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paw1

[paw] /pɔ/
noun
1.
the foot of an animal having claws.
2.
the foot of any animal.
3.
Informal. the human hand, especially one that is large, rough, or clumsy:
Keep your paws off my property.
verb (used with object)
4.
to strike or scrape with the paws or feet:
a dog pawing the door.
5.
Informal. to handle or caress clumsily, rudely, or with unwelcome familiarity.
verb (used without object)
6.
to beat or scrape the floor, ground, etc., with the paws or feet.
7.
Informal. to handle or caress someone or something in a clumsy or rude manner or with unwelcome familiarity.
Origin of paw1
1300-1350
1300-50; Middle English pawe, variant of powe < Middle French poue (cognate with Provençal pauta) < Germanic; compare Dutch poot, German Pfote
Related forms
pawer, noun
unpawed, adjective
Can be confused
paw, poor, pore.
pause, paws, pores, pours.
Dictionary.com Unabridged
Based on the Random House Dictionary, © Random House, Inc. 2016.
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Examples from the Web for pawing
Historical Examples
  • In the meantime the buffalo, having ceased roaring and pawing, had settled down to what promised to be a long wait.

    Riddle of the Storm Roy J. Snell
  • For a time the best sheep-dog in the North was pawing at the Gate of Death.

    Bob, Son of Battle Alfred Ollivant
  • The animal stood jerking his head, blowing and pawing the ground while Chiltern examined him.

    A Modern Chronicle, Complete Winston Churchill
  • The horse of a mounted field officer was pawing the garden turf.

    Clarence Bret Harte
  • We soon heard the pawing of her horse outside, and we trusted she would ride back to the Castle.

    Major Frank A. L. G. Bosboom-Toussaint
  • Mr. Hungerford, pawing in the darkness at the offending footstool, swore.

    Cap'n Dan's Daughter Joseph C. Lincoln
  • The dullness may give way to great uneasiness, champing of the jaws, spasms of the limbs, kicking and pawing the ground.

    Special Report on Diseases of Cattle U.S. Department of Agriculture
  • Somebody's been pawing this all over, and the prints are probably spoilt.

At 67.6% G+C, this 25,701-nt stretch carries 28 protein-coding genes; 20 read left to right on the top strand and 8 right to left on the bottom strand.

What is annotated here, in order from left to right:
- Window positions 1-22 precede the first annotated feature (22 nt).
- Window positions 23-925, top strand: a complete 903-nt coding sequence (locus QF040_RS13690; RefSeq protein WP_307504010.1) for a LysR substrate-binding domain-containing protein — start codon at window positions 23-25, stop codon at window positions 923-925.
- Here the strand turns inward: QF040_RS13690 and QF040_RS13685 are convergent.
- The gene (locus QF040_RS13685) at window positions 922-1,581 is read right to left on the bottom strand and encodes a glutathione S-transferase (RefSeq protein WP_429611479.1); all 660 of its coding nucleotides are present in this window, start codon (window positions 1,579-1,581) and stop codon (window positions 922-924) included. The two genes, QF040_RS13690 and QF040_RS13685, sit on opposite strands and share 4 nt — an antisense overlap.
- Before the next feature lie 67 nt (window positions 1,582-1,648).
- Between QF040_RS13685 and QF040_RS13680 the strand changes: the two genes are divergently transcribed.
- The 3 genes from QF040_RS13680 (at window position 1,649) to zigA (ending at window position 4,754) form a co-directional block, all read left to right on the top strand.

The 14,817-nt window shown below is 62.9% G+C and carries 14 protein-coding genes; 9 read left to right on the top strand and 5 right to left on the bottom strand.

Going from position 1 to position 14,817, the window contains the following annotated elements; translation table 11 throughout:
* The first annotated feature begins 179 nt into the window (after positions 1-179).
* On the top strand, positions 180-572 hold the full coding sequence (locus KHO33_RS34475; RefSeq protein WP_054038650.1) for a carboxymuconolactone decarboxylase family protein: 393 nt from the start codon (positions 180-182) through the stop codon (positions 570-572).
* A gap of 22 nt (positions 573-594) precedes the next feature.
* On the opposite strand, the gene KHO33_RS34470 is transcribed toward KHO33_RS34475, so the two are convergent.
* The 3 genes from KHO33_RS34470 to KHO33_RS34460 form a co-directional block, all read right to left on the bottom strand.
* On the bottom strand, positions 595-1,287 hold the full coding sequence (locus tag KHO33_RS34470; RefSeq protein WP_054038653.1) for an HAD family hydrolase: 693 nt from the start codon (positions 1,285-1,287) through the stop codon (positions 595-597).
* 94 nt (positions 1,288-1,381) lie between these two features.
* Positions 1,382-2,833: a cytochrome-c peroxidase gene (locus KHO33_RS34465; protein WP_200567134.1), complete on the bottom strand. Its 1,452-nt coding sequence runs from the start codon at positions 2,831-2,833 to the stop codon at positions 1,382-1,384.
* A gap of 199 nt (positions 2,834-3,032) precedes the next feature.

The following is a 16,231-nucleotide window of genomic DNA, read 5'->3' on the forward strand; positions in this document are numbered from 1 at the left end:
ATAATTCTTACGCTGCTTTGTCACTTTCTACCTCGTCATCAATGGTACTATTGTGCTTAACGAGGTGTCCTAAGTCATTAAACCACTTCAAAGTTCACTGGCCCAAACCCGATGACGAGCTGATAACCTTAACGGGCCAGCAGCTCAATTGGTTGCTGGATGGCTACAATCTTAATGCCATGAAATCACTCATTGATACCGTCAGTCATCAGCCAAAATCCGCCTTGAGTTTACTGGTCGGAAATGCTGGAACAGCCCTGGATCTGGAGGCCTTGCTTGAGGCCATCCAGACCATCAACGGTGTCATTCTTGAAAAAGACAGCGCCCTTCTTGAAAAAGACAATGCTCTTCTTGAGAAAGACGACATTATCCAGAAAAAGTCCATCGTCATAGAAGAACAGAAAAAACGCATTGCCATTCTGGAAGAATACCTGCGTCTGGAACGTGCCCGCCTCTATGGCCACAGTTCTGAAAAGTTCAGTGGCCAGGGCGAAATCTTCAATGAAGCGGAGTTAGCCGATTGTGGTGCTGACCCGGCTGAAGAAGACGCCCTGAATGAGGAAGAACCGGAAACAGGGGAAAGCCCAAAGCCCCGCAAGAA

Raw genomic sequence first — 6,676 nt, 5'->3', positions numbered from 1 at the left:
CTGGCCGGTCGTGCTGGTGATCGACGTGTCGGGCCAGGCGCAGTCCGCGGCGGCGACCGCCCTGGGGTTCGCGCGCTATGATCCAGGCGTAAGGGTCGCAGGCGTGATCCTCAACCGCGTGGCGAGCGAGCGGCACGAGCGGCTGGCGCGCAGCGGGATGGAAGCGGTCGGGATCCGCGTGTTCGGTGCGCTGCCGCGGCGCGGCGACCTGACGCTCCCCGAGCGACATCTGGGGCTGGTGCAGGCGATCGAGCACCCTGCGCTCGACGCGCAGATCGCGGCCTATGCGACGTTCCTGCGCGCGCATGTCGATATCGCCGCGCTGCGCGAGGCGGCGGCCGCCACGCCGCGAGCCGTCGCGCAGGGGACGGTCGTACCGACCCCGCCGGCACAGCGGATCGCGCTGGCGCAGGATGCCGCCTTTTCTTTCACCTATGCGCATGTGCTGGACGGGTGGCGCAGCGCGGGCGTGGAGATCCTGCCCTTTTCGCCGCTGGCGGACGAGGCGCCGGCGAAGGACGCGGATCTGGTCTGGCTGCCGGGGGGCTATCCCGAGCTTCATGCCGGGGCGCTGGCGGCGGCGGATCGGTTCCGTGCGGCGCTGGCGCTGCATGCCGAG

The Grell Mystery Frank Froest
  • Curiosity, on this point should be restrained, and no picking and pawing up of the nuts permitted.

  • He's been pawing the air ever since Crew cabled, and this has blown him up completely.

    The Coast of Chance Esther Chamberlain
British Dictionary definitions for pawing

paw

/pɔː/
noun
1.
any of the feet of a four-legged mammal, bearing claws or nails
2.
(informal) a hand, esp one that is large, clumsy, etc
verb
3.
to scrape or contaminate with the paws or feet
4.
(transitive) (informal) to touch or caress in a clumsy, rough, or overfamiliar manner; maul
Word Origin
C13: via Old French from Germanic; related to Middle Dutch pōte, German Pfote
Collins English Dictionary - Complete & Unabridged 2012 Digital Edition
© William Collins Sons & Co. Ltd. 1979, 1986 © HarperCollins
Publishers 1998, 2000, 2003, 2005, 2006, 2007, 2009, 2012
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Word Origin and History for pawing

paw

n.

c.1300, from Old French powe, poe "paw, fist," of uncertain origin. Evidence points to a Gallo-Romance root form *pauta which probably is related to the source of patten.

v.

"use the hands roughly," c.1600, from paw (n.). Related: Pawed; pawing. Middle English had pawen "to touch or strike with the paw" (c.1400).

Online Etymology Dictionary, © 2010 Douglas Harper
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Slang definitions & phrases for pawing

paw

noun

A hand: You let me get my paws on the money (1605+)

verb

To touch and handle, esp in a crude sexual way (1701+)

Related Terms

northpaw, southpaw

The Dictionary of American Slang, Fourth Edition by Barbara Ann Kipfer, PhD. and Robert L. Chapman, Ph.D.
Copyright (C) 2007 by HarperCollins Publishers.
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12
15
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